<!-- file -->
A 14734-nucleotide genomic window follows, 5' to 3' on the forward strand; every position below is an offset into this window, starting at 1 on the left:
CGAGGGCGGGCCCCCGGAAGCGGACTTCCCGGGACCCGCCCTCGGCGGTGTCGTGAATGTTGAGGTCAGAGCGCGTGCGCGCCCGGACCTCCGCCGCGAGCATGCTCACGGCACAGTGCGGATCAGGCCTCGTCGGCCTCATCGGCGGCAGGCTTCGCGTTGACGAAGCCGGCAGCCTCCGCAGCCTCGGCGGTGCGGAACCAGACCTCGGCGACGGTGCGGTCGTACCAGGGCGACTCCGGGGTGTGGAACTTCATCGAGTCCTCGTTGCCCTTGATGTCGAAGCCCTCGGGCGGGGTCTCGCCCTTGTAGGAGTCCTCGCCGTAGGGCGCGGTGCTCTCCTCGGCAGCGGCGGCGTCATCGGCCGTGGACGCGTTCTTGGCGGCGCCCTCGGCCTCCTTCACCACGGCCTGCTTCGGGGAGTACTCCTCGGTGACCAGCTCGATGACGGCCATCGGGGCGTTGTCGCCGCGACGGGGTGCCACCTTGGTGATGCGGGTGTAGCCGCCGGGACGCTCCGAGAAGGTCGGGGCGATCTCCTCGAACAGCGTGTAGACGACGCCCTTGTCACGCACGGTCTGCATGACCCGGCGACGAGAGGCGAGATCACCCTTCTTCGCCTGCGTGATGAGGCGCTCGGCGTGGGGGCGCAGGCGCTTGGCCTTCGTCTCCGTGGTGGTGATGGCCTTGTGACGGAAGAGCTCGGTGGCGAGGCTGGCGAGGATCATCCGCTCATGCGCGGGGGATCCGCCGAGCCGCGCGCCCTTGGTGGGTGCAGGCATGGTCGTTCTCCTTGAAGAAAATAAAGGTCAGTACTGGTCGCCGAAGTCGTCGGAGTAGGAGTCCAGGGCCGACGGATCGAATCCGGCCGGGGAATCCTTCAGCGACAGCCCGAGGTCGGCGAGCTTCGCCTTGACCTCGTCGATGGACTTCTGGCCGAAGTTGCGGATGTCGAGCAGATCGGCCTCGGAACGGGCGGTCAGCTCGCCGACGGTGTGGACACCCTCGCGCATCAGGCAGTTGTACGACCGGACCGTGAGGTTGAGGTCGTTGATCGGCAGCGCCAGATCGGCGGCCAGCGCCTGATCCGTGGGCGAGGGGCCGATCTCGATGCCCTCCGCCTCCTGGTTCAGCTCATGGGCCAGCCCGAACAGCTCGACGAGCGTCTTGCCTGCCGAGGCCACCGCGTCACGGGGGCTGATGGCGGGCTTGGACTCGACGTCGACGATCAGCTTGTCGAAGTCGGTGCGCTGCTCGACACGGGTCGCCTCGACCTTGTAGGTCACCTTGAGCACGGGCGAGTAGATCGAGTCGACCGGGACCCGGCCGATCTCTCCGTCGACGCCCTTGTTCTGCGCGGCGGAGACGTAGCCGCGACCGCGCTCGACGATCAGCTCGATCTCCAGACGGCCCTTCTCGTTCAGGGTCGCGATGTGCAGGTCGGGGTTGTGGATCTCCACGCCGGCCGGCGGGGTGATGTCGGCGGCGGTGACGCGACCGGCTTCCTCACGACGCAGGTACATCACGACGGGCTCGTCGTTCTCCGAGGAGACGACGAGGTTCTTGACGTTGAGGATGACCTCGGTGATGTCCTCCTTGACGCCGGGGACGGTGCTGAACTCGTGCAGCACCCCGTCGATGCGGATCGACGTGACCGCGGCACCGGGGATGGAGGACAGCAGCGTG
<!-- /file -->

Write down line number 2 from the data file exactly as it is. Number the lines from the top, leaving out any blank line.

CGAGGGCGGGCCCCCGGAAGCGGACTTCCCGGGACCCGCCCTCGGCGGTGTCGTGAATGTTGAGGTCAGAGCGCGTGCGCGCCCGGACCTCCGCCGCGAGCATGCTCACGGCACAGTGCGGATCAGGCCTCGTCGGCCTCATCGGCGGCAGGCTTCGCGTTGACGAAGCCGGCAGCCTCCGCAGCCTCGGCGGTGCGGAACCAGACCTCGGCGACGGTGCGGTCGTACCAGGGCGACTCCGGGGTGTGGAACTTCATCGAGTCCTCGTTGCCCTTGATGTCGAAGCCCTCGGGCGGGGTCTCGCCCTTGTAGGAGTCCTCGCCGTAGGGCGCGGTGCTCTCCTCGGCAGCGGCGGCGTCATCGGCCGTGGACGCGTTCTTGGCGGCGCCCTCGGCCTCCTTCACCACGGCCTGCTTCGGGGAGTACTCCTCGGTGACCAGCTCGATGACGGCCATCGGGGCGTTGTCGCCGCGACGGGGTGCCACCTTGGTGATGCGGGTGTAGCCGCCGGGACGCTCCGAGAAGGTCGGGGCGATCTCCTCGAACAGCGTGTAGACGACGCCCTTGTCACGCACGGTCTGCATGACCCGGCGACGAGAGGCGAGATCACCCTTCTTCGCCTGCGTGATGAGGCGCTCGGCGTGGGGGCGCAGGCGCTTGGCCTTCGTCTCCGTGGTGGTGATGGCCTTGTGACGGAAGAGCTCGGTGGCGAGGCTGGCGAGGATCATCCGCTCATGCGCGGGGGATCCGCCGAGCCGCGCGCCCTTGGTGGGTGCAGGCATGGTCGTTCTCCTTGAAGAAAATAAAGGTCAGTACTGGTCGCCGAAGTCGTCGGAGTAGGAGTCCAGGGCCGACGGATCGAATCCGGCCGGGGAATCCTTCAGCGACAGCCCGAGGTCGGCGAGCTTCGCCTTGACCTCGTCGATGGACTTCTGGCCGAAGTTGCGGATGTCGAGCAGATCGGCCTCGGAACGGGCGGTCAGCTCGCCGACGGTGTGGACACCCTCGCGCATCAGGCAGTTGTACGACCGGACCGTGAGGTTGAGGTCGTTGATCGGCAGCGCCAGATCGGCGGCCAGCGCCTGATCCGTGGGCGAGGGGCCGATCTCGATGCCCTCCGCCTCCTGGTTCAGCTCATGGGCCAGCCCGAACAGCTCGACGAGCGTCTTGCCTGCCGAGGCCACCGCGTCACGGGGGCTGATGGCGGGCTTGGACTCGACGTCGACGATCAGCTTGTCGAAGTCGGTGCGCTGCTCGACACGGGTCGCCTCGACCTTGTAGGTCACCTTGAGCACGGGCGAGTAGATCGAGTCGACCGGGACCCGGCCGATCTCTCCGTCGACGCCCTTGTTCTGCGCGGCGGAGACGTAGCCGCGACCGCGCTCGACGATCAGCTCGATCTCCAGACGGCCCTTCTCGTTCAGGGTCGCGATGTGCAGGTCGGGGTTGTGGATCTCCACGCCGGCCGGCGGGGTGATGTCGGCGGCGGTGACGCGACCGGCTTCCTCACGACGCAGGTACATCACGACGGGCTCGTCGTTCTCCGAGGAGACGACGAGGTTCTTGACGTTGAGGATGACCTCGGTGATGTCCTCCTTGACGCCGGGGACGGTGCTGAACTCGTGCAGCACCCCGTCGATGCGGATCGACGTGACCGCGGCACCGGGGATGGAGGACAGCAGCGTG